Fiduciary Duties Include Communications (article)

A recent District Court decision reminds plan fiduciaries of the importance of communication.  In the matter of Erwood v. Life Insurance Company of North America and Wellstar Health System, Inc. Group Life Insurance Program (No. 14-1284 (W.D. Penn. Apr. 13, 2017), an employee participated in his employer-sponsored benefit program, including coverage under a basic and supplement life insurance plan. Notably, while the life insurance benefit was provided by the insurer, the employer was designated to carry out the administrative tasks associated with the benefit, including providing notification of continuation and conversion rights upon employment termination.


The employee developed a terminal medical problem which required a leave of absence, a reduced work schedule, and eventually sought benefits under his employer’s insured long term disability plan.  During his leave, the employer provided him with a packet of information relating to continuation of his medical and life insurance benefits; however, the packet lacked specific details such as materials relating to continuation and conversion of the life insurance benefit.  Continuation and conversion rights were briefly mentioned in the summary plan description but failed to contain sufficient details on how to effectuate it.  His benefits, then, terminated upon his death and as a result, the life insurance plan was not converted.


The Court concluded that the employer breached its fiduciary duty in the administration of the benefit and thus, required to pay $750,000, which represents the amount of life insurance benefit that would have been payable to the employee’s surviving spouse had conversion been effectuated, together with attorney fees, interest and costs associated with the lawsuit.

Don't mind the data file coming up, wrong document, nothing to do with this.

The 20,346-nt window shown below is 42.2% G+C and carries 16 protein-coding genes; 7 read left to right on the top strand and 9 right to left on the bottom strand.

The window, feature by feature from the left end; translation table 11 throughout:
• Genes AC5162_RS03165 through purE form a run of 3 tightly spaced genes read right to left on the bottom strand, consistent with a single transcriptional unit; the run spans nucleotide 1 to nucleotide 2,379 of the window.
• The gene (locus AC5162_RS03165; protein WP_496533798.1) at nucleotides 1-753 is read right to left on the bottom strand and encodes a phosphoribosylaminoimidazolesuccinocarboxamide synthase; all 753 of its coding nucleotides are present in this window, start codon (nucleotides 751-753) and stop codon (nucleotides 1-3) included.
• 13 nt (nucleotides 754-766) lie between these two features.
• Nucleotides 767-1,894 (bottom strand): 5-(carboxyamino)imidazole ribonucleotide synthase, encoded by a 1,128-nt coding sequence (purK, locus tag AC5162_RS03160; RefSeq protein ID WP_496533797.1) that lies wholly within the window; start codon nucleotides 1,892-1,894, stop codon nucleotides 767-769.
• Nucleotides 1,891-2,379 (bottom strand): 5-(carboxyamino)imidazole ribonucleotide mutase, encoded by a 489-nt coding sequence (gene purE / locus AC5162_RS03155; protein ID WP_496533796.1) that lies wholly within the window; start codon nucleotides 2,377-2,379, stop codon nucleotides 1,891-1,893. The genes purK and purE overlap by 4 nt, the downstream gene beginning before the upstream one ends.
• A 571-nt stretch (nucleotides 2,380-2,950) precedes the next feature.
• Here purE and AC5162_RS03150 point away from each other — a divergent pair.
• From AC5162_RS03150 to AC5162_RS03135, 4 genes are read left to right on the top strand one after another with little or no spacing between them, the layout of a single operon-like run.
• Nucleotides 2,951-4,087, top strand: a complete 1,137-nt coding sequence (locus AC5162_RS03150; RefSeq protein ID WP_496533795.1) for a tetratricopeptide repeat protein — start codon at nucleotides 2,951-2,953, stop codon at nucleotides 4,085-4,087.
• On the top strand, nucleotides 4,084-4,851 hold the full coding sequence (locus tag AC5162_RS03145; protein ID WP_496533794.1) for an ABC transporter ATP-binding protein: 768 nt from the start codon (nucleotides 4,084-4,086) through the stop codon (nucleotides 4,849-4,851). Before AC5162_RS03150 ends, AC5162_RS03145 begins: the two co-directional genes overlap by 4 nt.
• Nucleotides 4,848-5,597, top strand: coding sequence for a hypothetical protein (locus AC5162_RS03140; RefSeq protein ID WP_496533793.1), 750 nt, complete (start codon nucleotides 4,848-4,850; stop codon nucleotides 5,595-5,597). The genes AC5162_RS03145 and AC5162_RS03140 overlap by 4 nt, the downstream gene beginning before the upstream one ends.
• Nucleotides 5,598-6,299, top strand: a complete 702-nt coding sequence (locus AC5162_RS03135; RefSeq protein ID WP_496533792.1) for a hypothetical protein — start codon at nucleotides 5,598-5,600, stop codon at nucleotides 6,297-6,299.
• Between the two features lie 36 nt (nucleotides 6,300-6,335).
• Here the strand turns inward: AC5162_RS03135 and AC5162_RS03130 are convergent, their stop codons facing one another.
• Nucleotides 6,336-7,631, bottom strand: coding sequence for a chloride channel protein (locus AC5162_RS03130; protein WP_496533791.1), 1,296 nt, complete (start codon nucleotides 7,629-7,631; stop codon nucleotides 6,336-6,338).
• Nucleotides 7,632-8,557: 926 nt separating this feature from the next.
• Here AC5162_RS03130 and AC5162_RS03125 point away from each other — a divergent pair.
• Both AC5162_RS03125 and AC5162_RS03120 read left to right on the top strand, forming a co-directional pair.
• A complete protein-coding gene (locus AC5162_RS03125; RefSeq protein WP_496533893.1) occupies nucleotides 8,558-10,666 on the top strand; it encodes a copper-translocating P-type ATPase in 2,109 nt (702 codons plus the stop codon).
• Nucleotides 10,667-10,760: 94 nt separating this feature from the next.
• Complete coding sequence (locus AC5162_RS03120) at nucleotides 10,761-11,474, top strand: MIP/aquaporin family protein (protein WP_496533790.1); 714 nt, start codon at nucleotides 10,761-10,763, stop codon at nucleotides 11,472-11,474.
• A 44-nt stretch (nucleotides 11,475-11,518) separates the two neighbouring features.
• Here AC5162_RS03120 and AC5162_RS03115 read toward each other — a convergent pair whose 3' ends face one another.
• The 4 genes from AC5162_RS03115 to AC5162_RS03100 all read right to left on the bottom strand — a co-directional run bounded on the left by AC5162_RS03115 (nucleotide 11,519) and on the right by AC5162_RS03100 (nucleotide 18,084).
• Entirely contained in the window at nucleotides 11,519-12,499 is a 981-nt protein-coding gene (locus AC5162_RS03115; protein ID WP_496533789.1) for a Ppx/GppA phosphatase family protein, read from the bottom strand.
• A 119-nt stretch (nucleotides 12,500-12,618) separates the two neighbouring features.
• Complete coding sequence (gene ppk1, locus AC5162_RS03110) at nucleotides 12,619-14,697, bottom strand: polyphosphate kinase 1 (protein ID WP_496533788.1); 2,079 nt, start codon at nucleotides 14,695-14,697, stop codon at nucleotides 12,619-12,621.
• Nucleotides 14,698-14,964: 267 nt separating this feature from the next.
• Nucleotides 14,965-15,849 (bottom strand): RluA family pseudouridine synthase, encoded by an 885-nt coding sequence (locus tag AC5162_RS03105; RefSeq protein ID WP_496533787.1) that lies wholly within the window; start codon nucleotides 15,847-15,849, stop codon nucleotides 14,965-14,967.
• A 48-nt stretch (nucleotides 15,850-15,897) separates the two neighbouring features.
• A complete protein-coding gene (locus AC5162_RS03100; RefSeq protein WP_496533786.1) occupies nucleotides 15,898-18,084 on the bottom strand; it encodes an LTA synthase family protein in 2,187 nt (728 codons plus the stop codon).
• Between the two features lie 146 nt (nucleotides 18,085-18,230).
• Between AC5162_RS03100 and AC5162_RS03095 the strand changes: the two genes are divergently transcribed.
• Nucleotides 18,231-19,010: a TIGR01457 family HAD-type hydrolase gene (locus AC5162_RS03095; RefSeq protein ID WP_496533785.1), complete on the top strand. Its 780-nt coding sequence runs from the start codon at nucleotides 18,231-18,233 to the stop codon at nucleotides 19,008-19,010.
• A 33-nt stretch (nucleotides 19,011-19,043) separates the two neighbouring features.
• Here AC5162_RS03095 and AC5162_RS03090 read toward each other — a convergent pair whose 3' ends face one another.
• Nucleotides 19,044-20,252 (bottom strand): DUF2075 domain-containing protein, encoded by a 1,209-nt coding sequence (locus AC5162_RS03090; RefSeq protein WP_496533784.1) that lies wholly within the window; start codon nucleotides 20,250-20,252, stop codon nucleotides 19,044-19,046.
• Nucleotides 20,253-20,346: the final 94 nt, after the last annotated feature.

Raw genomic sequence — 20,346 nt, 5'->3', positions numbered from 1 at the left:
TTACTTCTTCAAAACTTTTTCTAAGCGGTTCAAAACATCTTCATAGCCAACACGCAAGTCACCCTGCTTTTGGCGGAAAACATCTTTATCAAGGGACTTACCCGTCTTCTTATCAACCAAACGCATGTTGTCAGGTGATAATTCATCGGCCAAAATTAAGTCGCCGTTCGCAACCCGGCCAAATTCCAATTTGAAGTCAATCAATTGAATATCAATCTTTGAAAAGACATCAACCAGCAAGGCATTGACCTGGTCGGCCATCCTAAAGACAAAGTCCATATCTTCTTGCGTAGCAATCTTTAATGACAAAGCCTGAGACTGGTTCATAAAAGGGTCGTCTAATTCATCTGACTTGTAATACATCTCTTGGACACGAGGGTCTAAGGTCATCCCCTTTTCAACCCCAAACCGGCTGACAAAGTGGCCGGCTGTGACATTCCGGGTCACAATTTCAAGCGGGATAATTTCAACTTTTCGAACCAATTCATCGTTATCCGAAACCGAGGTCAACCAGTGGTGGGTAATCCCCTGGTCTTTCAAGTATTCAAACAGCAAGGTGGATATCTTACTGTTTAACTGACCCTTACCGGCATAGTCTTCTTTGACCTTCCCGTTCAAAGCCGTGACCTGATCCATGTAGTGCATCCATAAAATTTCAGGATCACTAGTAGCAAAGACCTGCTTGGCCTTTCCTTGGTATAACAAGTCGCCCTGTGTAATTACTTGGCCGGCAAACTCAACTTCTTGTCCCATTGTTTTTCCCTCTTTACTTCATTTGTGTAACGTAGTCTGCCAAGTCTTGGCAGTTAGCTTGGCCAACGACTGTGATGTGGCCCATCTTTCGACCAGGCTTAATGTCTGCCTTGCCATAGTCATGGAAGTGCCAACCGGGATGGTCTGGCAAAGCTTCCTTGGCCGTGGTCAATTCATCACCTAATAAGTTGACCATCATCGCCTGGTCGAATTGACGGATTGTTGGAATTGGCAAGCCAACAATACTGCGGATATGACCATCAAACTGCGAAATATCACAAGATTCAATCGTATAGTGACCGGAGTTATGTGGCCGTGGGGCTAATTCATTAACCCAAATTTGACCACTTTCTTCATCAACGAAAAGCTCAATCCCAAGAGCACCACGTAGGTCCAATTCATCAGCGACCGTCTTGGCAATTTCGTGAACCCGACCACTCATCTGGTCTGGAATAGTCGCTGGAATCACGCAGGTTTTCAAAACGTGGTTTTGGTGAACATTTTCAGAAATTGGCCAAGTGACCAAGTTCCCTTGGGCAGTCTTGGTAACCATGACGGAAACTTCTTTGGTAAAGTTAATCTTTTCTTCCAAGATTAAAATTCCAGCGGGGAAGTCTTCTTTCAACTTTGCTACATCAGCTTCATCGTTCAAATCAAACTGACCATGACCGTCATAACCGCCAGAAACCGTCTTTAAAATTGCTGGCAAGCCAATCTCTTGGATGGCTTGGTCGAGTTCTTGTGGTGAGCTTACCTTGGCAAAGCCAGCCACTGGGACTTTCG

To avoid these kinds of mistakes, it is very important for the plan fiduciary to provide clear, accurate and complete information about all benefit rights.  Often forgotten is the waiver of premium of aspects of many life insurance contracts.


The information contained in this article is provided as general guidance and may be affected by changes in law or regulation. This article is not intended to replace or substitute for accounting or other professional advice. Please consult a CBIZ professional. This information is provided as-is with no warranties of any kind. CBIZ shall not be liable for any damages whatsoever in connection with its use and assumes no obligation to inform the reader of any changes in laws or other factors that could affect the information contained herein. 

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